Moving off-campus is an exciting rite of passage. I felt like the star of “House Hunters,” searching for my perfect forever home (forever being two years) where I’d make countless memories. Finding somewhere I would live for my junior and senior year was a huge step I was nervous but eager to dive into.

There are a number of factors that play into your decision on where to live. Questions I asked myself included: Do I want roommates and how many? What’s a reasonable budget? Do I prefer a house or apartment? Do I want something already furnished? I had to consider what mattered most for me (proximity to campus) and if there were any dealbreakers (a small kitchen). I started thinking about this at the beginning of sophomore year and discussed my thoughts with my roommates at the time. We had the same preferences and started to research together.  

There are so many apartments and houses around campus that you’ll likely become familiar with them even before you start looking, whether that’s from walking past the building or seeing a friend’s place. As you officially begin your search, Hopkins provides resources so you can make an informed decision. The Off-Campus Housing office frequently hosts events and webinars to guide you along the process and connect you with places. I attended a fair where different housing management companies set up tables on Wyman Quad with brochures and merch and answered any questions we had. This helped inform me of when open house dates were and who to contact to set up an apartment tour.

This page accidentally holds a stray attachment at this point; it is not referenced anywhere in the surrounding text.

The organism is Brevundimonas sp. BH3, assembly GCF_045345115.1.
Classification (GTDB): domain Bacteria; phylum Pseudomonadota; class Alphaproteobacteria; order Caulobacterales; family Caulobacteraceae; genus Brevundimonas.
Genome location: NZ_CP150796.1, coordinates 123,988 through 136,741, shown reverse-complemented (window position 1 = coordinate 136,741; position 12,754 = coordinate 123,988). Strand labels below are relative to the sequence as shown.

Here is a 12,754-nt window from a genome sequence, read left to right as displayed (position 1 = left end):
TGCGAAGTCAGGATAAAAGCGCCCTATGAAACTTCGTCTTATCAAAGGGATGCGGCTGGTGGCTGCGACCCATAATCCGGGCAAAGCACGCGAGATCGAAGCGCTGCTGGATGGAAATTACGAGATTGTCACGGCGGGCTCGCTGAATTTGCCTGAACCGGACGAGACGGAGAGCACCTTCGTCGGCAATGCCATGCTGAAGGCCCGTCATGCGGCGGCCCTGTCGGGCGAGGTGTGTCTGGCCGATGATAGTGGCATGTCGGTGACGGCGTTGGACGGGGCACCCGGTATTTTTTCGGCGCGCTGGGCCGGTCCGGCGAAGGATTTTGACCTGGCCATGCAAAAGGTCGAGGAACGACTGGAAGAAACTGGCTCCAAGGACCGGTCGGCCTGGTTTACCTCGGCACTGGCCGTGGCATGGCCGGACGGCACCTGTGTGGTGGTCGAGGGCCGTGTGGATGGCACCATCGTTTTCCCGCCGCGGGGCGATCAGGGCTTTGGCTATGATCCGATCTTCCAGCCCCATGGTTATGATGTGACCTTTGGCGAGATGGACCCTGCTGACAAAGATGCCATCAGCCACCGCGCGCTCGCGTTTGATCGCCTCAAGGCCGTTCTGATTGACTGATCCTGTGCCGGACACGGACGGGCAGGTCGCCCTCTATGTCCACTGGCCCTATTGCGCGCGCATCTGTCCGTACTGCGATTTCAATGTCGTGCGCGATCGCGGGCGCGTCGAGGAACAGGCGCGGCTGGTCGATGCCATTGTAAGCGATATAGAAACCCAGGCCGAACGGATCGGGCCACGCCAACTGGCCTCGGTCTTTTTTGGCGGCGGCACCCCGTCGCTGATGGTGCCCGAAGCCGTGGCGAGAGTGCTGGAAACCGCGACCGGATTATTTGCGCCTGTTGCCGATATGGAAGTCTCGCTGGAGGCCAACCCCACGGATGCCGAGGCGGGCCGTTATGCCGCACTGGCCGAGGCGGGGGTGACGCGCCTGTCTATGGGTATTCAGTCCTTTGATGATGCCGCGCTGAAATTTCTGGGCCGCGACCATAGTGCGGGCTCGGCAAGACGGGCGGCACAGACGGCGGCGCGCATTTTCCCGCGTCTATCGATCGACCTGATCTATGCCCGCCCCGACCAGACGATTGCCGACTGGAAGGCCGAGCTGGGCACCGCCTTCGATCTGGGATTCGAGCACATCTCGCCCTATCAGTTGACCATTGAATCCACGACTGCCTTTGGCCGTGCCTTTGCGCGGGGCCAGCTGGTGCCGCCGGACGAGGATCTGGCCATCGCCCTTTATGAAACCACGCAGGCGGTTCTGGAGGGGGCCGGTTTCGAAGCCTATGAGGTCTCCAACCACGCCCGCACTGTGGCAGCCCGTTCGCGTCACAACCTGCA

The Off-Campus Housing office regularly sends newsletters with information, which you can find in an archive online

I utilized the off-campus housing website to learn about other options that were not represented at the fair, such as houses managed by a landlord. There were many properties I filtered through based on my must-haves. Using the website, I easily contacted the landlords directly to set up tours. When viewing locations, I made sure to take pictures I could reference later and ask any questions that weren’t answered in online listings, such as if there were any costs from utilities or security measures. By December, I had toured four places and was struggling to decide between two apartments.  

The off-campus housing with different properties available to view.  

After weighing our options, my roommates and I signed a one-year lease in January (just in case we didn’t love living there, but spoiler alert—we did and have renewed our lease for senior year)! I found it extremely helpful to talk to other students about what they were considering and exchange information. They often provided a different perspective and helped point out pros and cons of a property. Older students who have gone through the process can also share some insight and, more times than not, are willing to show you around their rowhome or connect you with a senior planning to move out.  

As I reflect on my search for housing, one piece of advice I have is to remember everyone’s search is unique. I was alarmed when some friends had signed their leases before December and scared there would be no places left, but that was (clearly) not the case. With the official and unofficial resources available, you will be supported as you look for off-campus housing and find your second home!